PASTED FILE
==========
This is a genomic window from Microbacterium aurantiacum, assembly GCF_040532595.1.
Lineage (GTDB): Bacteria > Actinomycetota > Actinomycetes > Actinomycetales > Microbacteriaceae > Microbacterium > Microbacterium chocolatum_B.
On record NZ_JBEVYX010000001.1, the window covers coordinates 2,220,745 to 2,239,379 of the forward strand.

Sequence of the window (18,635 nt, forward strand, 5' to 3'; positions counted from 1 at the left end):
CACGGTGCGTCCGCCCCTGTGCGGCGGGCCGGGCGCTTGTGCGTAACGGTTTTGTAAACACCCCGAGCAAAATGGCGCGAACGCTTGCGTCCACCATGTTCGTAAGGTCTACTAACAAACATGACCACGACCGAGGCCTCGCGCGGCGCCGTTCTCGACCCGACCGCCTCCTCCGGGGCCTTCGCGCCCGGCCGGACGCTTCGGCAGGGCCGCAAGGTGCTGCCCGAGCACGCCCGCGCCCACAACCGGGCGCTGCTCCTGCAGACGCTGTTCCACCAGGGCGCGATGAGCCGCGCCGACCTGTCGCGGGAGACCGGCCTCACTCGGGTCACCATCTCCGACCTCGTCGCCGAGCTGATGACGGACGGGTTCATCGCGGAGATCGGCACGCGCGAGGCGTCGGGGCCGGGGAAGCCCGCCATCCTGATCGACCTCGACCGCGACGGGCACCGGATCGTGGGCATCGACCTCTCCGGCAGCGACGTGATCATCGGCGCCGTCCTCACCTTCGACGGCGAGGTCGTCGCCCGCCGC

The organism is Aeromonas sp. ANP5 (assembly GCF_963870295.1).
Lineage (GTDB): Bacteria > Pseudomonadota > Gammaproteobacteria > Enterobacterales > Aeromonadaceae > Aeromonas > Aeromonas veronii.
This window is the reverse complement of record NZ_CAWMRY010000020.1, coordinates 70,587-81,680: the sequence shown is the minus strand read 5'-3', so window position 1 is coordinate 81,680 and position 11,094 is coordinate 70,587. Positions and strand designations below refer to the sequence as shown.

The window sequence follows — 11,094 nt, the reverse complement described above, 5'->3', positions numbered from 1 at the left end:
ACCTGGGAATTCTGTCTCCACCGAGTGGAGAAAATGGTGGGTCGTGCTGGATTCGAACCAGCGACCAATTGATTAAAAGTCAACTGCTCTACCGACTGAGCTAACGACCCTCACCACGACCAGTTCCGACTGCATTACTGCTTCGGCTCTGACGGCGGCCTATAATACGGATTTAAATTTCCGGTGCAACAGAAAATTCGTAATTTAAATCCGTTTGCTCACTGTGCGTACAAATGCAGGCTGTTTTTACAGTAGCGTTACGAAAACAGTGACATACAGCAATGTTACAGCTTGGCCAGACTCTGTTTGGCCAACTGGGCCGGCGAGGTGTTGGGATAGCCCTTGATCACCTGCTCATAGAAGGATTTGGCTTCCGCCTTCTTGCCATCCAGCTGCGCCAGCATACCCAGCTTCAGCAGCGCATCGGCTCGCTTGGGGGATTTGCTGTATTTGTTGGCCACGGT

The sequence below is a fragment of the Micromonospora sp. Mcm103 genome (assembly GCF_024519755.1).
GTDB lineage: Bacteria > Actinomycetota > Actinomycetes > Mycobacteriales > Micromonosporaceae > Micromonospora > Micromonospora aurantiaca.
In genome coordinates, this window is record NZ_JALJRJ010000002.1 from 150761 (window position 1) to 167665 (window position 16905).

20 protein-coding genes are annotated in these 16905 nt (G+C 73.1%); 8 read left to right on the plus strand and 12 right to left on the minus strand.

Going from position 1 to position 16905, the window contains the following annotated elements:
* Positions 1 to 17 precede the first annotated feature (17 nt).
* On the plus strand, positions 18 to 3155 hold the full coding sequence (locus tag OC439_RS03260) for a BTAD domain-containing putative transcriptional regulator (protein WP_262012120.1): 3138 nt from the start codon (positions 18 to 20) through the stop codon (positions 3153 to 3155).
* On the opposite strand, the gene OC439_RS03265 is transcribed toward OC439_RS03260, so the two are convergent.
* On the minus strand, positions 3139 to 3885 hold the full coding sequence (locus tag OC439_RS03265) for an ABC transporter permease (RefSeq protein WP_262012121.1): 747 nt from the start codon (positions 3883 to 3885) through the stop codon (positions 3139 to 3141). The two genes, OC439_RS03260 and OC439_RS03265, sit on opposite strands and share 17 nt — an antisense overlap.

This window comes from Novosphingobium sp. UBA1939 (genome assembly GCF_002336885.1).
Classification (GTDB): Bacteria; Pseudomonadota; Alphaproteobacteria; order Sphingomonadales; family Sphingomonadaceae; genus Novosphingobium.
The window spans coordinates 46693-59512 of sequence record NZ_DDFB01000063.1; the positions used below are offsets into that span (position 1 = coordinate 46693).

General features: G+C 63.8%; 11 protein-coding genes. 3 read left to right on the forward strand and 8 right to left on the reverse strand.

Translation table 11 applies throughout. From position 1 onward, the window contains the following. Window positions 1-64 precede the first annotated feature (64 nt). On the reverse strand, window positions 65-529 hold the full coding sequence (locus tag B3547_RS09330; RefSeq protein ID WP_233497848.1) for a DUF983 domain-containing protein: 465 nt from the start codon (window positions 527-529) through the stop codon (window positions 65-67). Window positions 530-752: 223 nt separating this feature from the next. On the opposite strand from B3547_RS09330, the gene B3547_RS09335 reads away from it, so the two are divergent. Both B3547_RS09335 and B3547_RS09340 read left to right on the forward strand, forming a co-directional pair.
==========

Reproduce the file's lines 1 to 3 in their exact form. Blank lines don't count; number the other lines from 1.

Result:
This is a genomic window from Microbacterium aurantiacum, assembly GCF_040532595.1.
Lineage (GTDB): Bacteria > Actinomycetota > Actinomycetes > Actinomycetales > Microbacteriaceae > Microbacterium > Microbacterium chocolatum_B.
On record NZ_JBEVYX010000001.1, the window covers coordinates 2,220,745 to 2,239,379 of the forward strand.